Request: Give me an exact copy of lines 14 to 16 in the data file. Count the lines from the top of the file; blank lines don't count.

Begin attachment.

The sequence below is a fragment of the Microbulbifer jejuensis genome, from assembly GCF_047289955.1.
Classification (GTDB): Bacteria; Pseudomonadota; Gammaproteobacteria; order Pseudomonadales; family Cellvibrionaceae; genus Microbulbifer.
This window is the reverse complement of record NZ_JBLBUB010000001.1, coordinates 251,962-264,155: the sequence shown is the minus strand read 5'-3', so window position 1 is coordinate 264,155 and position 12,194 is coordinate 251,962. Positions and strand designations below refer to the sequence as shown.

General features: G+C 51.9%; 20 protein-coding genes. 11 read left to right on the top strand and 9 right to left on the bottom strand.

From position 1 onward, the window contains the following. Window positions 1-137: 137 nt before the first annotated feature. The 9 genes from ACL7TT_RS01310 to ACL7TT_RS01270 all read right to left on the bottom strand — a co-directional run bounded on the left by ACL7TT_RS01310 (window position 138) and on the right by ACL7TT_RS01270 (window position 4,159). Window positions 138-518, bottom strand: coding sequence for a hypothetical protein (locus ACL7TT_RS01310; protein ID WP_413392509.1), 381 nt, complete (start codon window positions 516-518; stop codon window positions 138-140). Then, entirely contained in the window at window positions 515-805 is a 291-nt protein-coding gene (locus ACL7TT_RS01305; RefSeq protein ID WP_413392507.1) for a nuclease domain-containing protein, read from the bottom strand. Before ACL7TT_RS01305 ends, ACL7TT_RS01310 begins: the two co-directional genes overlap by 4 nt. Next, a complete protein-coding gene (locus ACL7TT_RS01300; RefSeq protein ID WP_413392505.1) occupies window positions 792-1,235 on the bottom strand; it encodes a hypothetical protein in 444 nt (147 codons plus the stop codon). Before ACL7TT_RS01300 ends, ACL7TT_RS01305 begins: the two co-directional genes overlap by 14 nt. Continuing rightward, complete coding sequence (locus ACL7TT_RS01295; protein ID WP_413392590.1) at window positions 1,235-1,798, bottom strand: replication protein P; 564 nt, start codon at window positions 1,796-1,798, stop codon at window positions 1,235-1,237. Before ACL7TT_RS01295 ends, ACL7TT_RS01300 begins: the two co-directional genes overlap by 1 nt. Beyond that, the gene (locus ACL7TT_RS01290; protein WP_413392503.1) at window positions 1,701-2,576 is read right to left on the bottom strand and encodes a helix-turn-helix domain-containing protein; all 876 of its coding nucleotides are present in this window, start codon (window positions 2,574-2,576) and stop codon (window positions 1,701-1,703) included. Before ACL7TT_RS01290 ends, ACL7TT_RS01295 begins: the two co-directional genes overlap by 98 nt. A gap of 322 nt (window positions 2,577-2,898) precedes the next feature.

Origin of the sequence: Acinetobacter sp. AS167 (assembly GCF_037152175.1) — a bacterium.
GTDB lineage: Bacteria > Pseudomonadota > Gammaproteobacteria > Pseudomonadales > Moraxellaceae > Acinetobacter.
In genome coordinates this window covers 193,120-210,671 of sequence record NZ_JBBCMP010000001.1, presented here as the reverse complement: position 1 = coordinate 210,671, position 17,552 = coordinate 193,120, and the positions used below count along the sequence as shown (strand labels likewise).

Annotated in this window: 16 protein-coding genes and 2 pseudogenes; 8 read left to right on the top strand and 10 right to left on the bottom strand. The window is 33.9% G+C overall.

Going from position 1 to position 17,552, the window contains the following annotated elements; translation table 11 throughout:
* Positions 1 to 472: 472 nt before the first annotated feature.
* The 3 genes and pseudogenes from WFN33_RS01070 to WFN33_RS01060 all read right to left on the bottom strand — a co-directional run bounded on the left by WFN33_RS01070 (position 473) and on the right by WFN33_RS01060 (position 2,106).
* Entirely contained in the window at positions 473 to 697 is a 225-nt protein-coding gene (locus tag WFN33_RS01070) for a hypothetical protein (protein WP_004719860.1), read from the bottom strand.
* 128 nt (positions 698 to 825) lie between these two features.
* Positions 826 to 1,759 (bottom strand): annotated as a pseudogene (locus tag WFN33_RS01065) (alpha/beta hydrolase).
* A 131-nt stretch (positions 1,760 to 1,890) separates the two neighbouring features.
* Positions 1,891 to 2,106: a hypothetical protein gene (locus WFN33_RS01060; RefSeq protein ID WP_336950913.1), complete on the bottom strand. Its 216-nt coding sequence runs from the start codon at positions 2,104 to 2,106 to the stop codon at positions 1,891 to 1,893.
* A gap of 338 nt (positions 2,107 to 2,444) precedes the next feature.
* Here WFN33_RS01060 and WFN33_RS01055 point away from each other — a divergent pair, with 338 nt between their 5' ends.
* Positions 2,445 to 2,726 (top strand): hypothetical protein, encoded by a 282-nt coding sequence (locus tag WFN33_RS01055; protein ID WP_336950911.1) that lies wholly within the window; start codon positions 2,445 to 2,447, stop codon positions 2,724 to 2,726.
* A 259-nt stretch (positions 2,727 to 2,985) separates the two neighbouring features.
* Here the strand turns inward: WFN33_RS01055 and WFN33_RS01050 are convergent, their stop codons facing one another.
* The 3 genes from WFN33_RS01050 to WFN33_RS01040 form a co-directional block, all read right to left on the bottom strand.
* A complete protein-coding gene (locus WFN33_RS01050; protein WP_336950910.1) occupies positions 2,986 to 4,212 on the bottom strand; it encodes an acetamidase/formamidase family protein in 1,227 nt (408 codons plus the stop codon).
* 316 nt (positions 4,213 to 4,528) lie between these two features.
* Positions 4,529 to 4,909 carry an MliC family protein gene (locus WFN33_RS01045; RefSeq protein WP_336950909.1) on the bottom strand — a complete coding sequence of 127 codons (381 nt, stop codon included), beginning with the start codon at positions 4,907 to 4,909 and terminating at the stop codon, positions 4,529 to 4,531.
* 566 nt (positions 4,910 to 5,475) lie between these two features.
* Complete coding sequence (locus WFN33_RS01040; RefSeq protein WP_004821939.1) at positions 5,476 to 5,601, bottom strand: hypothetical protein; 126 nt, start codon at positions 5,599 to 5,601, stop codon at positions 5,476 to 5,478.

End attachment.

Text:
* 128 nt (positions 698 to 825) lie between these two features.
* Positions 826 to 1,759 (bottom strand): annotated as a pseudogene (locus tag WFN33_RS01065) (alpha/beta hydrolase).
* A 131-nt stretch (positions 1,760 to 1,890) separates the two neighbouring features.